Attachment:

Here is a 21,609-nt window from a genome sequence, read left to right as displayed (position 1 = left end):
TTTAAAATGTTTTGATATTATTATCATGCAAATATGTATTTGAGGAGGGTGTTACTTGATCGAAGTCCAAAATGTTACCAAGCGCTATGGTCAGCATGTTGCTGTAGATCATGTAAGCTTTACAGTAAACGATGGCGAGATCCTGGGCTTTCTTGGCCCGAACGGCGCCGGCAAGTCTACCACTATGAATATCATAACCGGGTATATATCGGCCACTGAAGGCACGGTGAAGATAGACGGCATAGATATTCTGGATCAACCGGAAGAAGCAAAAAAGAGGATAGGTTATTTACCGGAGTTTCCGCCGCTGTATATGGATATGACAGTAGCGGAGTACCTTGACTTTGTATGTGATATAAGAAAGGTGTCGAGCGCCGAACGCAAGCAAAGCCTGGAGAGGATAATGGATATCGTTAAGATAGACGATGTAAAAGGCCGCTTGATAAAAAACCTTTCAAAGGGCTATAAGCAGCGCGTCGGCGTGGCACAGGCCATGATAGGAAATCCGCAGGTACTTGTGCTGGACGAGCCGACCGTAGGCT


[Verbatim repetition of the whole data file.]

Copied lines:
Here is a 21,609-nt window from a genome sequence, read left to right as displayed (position 1 = left end):
TTTAAAATGTTTTGATATTATTATCATGCAAATATGTATTTGAGGAGGGTGTTACTTGATCGAAGTCCAAAATGTTACCAAGCGCTATGGTCAGCATGTTGCTGTAGATCATGTAAGCTTTACAGTAAACGATGGCGAGATCCTGGGCTTTCTTGGCCCGAACGGCGCCGGCAAGTCTACCACTATGAATATCATAACCGGGTATATATCGGCCACTGAAGGCACGGTGAAGATAGACGGCATAGATATTCTGGATCAACCGGAAGAAGCAAAAAAGAGGATAGGTTATTTACCGGAGTTTCCGCCGCTGTATATGGATATGACAGTAGCGGAGTACCTTGACTTTGTATGTGATATAAGAAAGGTGTCGAGCGCCGAACGCAAGCAAAGCCTGGAGAGGATAATGGATATCGTTAAGATAGACGATGTAAAAGGCCGCTTGATAAAAAACCTTTCAAAGGGCTATAAGCAGCGCGTCGGCGTGGCACAGGCCATGATAGGAAATCCGCAGGTACTTGTGCTGGACGAGCCGACCGTAGGCT